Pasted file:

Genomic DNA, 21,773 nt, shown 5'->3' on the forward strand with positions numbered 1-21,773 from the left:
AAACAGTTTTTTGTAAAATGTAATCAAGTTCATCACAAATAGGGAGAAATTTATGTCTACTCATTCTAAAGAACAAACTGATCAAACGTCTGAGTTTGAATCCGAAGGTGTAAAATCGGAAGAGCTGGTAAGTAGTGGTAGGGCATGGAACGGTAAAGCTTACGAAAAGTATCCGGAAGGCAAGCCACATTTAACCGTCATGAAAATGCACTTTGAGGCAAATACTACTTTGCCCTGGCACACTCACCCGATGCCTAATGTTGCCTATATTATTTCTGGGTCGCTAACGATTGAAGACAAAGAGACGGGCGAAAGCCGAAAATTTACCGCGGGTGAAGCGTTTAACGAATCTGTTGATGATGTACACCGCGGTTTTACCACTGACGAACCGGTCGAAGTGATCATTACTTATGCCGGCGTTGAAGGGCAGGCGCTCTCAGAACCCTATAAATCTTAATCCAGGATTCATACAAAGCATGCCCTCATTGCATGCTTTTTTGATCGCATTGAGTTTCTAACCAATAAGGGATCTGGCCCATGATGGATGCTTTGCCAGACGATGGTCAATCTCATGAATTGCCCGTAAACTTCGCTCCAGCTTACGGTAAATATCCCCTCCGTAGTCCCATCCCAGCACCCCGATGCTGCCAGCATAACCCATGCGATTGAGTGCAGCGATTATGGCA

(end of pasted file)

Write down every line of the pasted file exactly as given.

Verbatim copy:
Genomic DNA, 21,773 nt, shown 5'->3' on the forward strand with positions numbered 1-21,773 from the left:
AAACAGTTTTTTGTAAAATGTAATCAAGTTCATCACAAATAGGGAGAAATTTATGTCTACTCATTCTAAAGAACAAACTGATCAAACGTCTGAGTTTGAATCCGAAGGTGTAAAATCGGAAGAGCTGGTAAGTAGTGGTAGGGCATGGAACGGTAAAGCTTACGAAAAGTATCCGGAAGGCAAGCCACATTTAACCGTCATGAAAATGCACTTTGAGGCAAATACTACTTTGCCCTGGCACACTCACCCGATGCCTAATGTTGCCTATATTATTTCTGGGTCGCTAACGATTGAAGACAAAGAGACGGGCGAAAGCCGAAAATTTACCGCGGGTGAAGCGTTTAACGAATCTGTTGATGATGTACACCGCGGTTTTACCACTGACGAACCGGTCGAAGTGATCATTACTTATGCCGGCGTTGAAGGGCAGGCGCTCTCAGAACCCTATAAATCTTAATCCAGGATTCATACAAAGCATGCCCTCATTGCATGCTTTTTTGATCGCATTGAGTTTCTAACCAATAAGGGATCTGGCCCATGATGGATGCTTTGCCAGACGATGGTCAATCTCATGAATTGCCCGTAAACTTCGCTCCAGCTTACGGTAAATATCCCCTCCGTAGTCCCATCCCAGCACCCCGATGCTGCCAGCATAACCCATGCGATTGAGTGCAGCGATTATGGCA